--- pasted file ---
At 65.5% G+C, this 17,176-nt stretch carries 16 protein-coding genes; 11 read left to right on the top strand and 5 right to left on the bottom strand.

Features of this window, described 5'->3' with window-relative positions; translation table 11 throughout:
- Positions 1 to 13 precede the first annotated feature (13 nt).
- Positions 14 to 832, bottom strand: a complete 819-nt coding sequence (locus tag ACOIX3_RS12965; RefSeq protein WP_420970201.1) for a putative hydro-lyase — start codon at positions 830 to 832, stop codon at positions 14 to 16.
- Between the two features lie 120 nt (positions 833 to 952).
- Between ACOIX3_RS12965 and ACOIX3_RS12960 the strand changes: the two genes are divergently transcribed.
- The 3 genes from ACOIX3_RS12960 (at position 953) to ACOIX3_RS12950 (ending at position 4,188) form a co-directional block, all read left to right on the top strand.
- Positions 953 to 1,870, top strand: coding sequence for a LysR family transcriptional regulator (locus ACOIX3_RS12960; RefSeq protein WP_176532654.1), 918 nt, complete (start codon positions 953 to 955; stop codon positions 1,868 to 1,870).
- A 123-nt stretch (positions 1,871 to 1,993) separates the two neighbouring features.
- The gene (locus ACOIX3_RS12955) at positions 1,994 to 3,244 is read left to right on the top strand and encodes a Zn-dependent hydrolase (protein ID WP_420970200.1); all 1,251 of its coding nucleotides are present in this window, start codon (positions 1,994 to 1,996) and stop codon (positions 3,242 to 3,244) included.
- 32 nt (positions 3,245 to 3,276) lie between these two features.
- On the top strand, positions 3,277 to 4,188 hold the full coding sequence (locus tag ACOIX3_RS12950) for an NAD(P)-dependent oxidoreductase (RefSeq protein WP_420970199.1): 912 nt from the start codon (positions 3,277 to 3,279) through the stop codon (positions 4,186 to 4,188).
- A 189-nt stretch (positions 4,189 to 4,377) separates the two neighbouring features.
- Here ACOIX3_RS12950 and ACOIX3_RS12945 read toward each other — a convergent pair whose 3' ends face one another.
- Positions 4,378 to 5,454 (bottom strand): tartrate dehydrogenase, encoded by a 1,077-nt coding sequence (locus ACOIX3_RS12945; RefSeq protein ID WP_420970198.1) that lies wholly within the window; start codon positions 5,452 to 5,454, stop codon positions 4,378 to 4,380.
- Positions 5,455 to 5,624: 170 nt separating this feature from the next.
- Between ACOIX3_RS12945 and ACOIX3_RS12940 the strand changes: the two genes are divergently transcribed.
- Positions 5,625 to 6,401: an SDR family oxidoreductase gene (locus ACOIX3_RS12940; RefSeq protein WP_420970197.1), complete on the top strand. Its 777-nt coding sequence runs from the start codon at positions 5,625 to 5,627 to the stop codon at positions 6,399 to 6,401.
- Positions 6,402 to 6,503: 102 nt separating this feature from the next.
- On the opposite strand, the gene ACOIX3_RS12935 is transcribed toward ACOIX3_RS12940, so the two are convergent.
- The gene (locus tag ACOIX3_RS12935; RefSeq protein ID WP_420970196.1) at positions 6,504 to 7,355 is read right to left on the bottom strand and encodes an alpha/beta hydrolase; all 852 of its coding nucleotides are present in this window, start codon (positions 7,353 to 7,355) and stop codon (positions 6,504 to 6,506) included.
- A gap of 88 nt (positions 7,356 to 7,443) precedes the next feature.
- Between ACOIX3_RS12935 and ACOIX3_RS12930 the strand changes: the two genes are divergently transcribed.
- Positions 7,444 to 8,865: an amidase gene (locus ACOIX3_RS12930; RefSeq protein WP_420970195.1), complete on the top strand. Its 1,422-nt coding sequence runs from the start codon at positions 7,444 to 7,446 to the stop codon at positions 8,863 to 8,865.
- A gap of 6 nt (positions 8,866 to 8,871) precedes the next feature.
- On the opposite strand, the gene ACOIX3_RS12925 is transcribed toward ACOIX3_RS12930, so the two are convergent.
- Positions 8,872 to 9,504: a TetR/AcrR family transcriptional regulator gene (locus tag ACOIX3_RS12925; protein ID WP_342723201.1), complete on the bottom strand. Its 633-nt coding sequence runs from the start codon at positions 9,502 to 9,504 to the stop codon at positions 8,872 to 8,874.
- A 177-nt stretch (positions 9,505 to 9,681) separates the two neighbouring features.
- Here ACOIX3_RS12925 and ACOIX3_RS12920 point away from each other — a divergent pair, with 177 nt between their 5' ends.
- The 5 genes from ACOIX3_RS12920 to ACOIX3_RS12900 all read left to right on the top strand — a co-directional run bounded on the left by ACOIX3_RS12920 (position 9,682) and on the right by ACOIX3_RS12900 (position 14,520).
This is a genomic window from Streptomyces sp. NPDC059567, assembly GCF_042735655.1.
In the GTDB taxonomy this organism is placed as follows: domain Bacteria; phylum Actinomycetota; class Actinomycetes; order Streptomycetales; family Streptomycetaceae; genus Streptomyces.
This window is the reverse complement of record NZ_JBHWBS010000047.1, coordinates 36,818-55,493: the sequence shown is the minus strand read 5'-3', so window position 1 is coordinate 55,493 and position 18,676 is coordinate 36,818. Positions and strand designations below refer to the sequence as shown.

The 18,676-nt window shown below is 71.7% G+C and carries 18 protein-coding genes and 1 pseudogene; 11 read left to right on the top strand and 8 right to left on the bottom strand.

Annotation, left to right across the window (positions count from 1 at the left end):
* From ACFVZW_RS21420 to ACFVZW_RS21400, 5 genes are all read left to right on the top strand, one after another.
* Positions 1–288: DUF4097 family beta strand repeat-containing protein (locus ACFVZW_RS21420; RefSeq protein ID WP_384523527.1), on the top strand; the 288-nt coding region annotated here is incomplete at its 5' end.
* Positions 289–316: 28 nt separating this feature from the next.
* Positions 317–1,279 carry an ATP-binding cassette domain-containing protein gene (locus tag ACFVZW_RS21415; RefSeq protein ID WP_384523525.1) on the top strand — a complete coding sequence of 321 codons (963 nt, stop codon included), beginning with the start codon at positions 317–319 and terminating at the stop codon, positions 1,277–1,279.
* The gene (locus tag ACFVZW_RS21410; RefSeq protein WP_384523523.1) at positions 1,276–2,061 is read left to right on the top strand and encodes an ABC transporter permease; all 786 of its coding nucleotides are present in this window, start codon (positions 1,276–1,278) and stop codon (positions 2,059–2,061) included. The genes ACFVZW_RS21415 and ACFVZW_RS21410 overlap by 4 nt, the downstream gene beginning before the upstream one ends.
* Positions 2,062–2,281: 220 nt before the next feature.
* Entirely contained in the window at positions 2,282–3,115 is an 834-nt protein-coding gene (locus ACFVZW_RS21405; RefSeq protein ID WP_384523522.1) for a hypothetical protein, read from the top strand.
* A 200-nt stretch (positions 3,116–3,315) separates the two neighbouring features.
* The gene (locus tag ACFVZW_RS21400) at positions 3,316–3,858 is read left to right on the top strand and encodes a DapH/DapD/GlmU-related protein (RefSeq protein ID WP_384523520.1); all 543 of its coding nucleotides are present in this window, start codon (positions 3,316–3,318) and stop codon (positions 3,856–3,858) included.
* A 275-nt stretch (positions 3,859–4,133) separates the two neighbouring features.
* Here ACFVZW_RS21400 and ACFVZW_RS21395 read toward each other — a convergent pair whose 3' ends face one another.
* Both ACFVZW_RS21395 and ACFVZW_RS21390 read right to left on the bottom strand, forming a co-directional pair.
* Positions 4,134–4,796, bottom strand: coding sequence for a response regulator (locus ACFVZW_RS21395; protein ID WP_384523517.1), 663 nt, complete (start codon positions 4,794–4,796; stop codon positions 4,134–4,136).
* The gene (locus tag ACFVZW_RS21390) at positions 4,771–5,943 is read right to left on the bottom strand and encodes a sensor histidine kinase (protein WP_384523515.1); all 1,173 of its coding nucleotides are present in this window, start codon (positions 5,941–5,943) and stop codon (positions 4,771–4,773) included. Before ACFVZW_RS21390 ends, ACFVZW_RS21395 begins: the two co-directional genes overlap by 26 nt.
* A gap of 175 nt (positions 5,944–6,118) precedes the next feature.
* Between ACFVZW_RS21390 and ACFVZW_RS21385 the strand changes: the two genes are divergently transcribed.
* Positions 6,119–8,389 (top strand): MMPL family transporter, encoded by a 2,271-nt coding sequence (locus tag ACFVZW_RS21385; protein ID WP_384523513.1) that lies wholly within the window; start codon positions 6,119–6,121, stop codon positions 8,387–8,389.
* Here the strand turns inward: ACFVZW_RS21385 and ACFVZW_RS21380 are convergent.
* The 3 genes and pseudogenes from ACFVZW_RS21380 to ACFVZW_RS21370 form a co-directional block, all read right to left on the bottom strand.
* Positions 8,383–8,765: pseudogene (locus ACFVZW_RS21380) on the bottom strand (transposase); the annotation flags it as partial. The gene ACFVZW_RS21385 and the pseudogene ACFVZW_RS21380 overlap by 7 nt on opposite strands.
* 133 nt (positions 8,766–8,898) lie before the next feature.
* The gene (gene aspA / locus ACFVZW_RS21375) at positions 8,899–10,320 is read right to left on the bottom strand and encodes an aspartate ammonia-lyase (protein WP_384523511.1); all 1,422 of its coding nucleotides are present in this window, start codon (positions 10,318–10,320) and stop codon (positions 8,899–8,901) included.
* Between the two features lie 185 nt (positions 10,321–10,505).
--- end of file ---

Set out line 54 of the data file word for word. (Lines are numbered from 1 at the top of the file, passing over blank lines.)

* The 3 genes and pseudogenes from ACFVZW_RS21380 to ACFVZW_RS21370 form a co-directional block, all read right to left on the bottom strand.